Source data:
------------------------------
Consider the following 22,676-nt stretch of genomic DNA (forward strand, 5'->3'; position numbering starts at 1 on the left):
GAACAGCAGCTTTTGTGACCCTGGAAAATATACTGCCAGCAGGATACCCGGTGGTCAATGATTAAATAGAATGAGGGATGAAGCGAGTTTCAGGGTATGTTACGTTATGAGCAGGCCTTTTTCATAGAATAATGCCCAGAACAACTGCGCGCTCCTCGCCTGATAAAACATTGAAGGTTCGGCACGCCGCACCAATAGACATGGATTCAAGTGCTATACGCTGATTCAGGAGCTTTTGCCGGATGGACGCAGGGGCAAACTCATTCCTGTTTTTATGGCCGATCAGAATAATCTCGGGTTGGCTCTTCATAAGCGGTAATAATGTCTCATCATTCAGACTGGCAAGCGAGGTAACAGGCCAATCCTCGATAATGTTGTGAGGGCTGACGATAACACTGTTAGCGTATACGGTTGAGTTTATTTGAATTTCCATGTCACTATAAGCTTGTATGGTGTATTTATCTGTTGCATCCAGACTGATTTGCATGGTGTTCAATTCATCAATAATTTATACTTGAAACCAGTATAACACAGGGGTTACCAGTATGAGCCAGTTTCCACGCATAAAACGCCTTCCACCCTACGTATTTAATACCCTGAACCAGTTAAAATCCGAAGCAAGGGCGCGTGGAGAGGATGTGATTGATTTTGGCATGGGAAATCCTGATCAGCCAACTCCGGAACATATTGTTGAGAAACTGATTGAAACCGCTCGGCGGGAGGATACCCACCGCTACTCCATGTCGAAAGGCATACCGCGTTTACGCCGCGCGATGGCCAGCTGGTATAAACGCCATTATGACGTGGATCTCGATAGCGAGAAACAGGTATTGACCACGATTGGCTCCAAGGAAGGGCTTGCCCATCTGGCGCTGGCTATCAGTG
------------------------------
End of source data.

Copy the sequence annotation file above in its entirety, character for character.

Consider the following 22,676-nt stretch of genomic DNA (forward strand, 5'->3'; position numbering starts at 1 on the left):
GAACAGCAGCTTTTGTGACCCTGGAAAATATACTGCCAGCAGGATACCCGGTGGTCAATGATTAAATAGAATGAGGGATGAAGCGAGTTTCAGGGTATGTTACGTTATGAGCAGGCCTTTTTCATAGAATAATGCCCAGAACAACTGCGCGCTCCTCGCCTGATAAAACATTGAAGGTTCGGCACGCCGCACCAATAGACATGGATTCAAGTGCTATACGCTGATTCAGGAGCTTTTGCCGGATGGACGCAGGGGCAAACTCATTCCTGTTTTTATGGCCGATCAGAATAATCTCGGGTTGGCTCTTCATAAGCGGTAATAATGTCTCATCATTCAGACTGGCAAGCGAGGTAACAGGCCAATCCTCGATAATGTTGTGAGGGCTGACGATAACACTGTTAGCGTATACGGTTGAGTTTATTTGAATTTCCATGTCACTATAAGCTTGTATGGTGTATTTATCTGTTGCATCCAGACTGATTTGCATGGTGTTCAATTCATCAATAATTTATACTTGAAACCAGTATAACACAGGGGTTACCAGTATGAGCCAGTTTCCACGCATAAAACGCCTTCCACCCTACGTATTTAATACCCTGAACCAGTTAAAATCCGAAGCAAGGGCGCGTGGAGAGGATGTGATTGATTTTGGCATGGGAAATCCTGATCAGCCAACTCCGGAACATATTGTTGAGAAACTGATTGAAACCGCTCGGCGGGAGGATACCCACCGCTACTCCATGTCGAAAGGCATACCGCGTTTACGCCGCGCGATGGCCAGCTGGTATAAACGCCATTATGACGTGGATCTCGATAGCGAGAAACAGGTATTGACCACGATTGGCTCCAAGGAAGGGCTTGCCCATCTGGCGCTGGCTATCAGTG